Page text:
BIOS and UEFI

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Unified Extensible Firmware Interface (UEFI)

Tip: As the UEFI system sits on top of the old BIOS system, UEFI can be disabled or even removed completely to run in Legacy Mode, meaning that the BIOS has taken back over.


UEFI was introduced with Windows 8 as a replacement / upgrade to the BIOS system. One example of this upgrade is that it allows for computers to use hard-disks larger than 2 Terabytes (2,000 Gigabytes). Unfortunately, UEFI was also secretly manipulated by Microsoft in tandem with certain hardware manufacturers to prevent - or at least make it very difficult - to replace or dual boot Windows 8 with another operating system.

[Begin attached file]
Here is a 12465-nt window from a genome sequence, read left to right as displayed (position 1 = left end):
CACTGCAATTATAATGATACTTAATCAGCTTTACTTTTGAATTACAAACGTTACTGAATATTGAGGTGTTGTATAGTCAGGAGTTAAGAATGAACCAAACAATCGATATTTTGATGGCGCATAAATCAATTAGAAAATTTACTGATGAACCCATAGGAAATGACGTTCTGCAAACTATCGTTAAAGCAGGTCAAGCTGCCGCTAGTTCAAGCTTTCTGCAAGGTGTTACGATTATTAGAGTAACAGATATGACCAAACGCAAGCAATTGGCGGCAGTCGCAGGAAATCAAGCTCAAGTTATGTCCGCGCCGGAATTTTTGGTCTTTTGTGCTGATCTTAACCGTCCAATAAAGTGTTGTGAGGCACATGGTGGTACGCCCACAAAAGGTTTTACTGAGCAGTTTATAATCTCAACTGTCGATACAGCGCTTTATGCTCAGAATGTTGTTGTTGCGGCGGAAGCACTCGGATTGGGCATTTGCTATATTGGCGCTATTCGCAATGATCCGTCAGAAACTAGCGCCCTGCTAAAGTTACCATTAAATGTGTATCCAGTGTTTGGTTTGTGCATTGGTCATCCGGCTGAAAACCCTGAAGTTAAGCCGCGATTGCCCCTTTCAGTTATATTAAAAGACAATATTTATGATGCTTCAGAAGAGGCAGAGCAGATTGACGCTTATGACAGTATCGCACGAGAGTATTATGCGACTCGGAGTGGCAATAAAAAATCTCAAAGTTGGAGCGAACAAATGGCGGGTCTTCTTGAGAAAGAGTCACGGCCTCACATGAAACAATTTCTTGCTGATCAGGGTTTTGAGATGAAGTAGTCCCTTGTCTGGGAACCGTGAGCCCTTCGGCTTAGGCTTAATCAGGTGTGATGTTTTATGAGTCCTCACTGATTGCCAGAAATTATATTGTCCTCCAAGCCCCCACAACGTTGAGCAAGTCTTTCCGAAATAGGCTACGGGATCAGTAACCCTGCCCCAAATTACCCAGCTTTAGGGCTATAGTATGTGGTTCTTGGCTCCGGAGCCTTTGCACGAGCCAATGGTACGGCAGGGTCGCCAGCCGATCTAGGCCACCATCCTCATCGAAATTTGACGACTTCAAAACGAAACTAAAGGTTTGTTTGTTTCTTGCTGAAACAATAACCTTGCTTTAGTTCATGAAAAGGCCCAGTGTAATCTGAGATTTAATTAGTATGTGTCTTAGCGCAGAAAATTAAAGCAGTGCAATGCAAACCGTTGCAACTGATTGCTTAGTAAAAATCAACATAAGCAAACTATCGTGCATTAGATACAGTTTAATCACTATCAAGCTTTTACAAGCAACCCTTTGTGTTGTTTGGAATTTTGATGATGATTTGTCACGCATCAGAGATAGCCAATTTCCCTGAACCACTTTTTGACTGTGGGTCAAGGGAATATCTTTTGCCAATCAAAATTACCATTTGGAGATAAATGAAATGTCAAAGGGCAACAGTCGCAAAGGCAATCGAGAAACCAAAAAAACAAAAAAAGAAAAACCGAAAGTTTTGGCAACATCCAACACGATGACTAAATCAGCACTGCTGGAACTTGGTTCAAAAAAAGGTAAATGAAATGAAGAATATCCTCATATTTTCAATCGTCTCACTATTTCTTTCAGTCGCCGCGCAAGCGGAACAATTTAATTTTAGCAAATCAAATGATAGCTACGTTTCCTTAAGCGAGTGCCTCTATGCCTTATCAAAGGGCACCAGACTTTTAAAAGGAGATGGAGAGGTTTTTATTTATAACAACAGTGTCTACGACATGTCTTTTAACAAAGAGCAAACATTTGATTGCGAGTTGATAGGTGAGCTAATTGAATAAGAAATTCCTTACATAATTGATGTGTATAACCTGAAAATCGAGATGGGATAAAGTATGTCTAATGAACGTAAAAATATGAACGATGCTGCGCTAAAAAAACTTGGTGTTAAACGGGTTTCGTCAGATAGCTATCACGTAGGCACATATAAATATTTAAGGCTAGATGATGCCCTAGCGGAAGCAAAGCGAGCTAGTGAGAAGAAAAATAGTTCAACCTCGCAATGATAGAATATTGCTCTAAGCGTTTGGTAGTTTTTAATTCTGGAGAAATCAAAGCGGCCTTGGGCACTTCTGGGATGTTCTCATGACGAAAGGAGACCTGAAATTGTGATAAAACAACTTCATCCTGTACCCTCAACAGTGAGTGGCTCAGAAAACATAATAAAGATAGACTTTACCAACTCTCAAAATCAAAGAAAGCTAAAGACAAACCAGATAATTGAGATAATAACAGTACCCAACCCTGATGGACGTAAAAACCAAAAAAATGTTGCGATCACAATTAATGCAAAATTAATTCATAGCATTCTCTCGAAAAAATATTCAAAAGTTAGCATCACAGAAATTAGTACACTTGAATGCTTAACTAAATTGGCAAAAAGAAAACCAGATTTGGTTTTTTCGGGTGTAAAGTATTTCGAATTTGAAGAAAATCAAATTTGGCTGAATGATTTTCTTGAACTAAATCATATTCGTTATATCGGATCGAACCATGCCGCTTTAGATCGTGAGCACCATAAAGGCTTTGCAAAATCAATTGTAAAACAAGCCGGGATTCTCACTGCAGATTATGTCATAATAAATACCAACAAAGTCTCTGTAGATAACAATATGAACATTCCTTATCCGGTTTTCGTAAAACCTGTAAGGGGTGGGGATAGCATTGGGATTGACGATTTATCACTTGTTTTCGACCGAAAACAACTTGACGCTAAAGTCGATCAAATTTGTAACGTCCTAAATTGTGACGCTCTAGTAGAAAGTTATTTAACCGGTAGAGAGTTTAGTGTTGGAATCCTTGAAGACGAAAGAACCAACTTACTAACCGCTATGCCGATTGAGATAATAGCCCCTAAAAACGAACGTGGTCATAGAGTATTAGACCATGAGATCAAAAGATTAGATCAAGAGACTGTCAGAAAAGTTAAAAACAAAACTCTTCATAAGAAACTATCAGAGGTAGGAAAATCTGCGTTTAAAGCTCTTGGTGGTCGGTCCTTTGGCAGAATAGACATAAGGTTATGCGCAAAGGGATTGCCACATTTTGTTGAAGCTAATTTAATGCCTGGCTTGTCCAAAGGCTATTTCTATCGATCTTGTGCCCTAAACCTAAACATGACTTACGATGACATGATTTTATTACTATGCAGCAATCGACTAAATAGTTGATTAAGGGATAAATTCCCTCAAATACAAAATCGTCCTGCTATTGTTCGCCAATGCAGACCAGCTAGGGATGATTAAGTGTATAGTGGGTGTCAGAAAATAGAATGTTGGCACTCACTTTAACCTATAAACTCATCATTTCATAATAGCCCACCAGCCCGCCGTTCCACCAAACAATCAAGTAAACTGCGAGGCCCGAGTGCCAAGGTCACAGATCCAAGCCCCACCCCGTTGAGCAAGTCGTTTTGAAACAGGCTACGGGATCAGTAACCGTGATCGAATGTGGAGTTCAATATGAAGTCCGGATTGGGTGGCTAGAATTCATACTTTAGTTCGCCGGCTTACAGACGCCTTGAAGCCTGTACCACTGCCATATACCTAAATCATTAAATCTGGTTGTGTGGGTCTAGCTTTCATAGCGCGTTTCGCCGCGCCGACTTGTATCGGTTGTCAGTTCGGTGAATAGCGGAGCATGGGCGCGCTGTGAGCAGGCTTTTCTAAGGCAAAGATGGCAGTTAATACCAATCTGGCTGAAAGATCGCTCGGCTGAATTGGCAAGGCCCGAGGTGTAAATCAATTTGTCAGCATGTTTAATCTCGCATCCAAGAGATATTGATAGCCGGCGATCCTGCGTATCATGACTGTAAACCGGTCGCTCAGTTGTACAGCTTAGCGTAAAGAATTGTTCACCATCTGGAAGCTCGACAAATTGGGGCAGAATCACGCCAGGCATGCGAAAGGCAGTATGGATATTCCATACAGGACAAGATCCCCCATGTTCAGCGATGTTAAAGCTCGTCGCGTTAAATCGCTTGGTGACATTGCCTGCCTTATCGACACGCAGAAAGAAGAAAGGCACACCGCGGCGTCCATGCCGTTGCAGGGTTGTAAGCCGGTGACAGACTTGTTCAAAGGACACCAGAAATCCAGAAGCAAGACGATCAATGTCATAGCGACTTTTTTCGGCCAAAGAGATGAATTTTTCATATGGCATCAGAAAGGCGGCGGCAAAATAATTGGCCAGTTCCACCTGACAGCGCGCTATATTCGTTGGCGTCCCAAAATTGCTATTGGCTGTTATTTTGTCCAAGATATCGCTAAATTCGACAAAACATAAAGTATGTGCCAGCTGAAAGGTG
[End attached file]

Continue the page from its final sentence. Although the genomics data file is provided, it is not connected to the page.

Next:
Can't boot Manjaro on your Windows 8 system? Here's why!


Disable UEFI to run like any pre-Windows 8 system.


Guide to install Manjaro on newer UEFI systems


Explains the differences.

Basic Input / Output System (BIOS)

Tip: Some unpleasant hardware manufacturers have configured the BIOS to automatcially disable the screen backlight if Windows has been removed, resulting in a dim screen. A guide has been provided to reactivate the backlight.


The GRUB is used to manage and boot up linux operating systems on computers that use the BIOS system. These are typically older computers or those that did not come with Windows 8 pre-installed. It is worthwhile noting that the UEFI can be disabled on many systems to run using the BIOS instead; this is known as running in Legacy Mode. Computers sold prior to the release and pre-installation of Windows 8 - which introduced UEFI - will therefore use the BIOS.


A BIOS-related problem: how dare you remove Windows!


Enable virtualisation in your BIOS settings.


Easily customize GRUB2 with the Grub-Customizer GUI tool.


What to do if something goes wrong...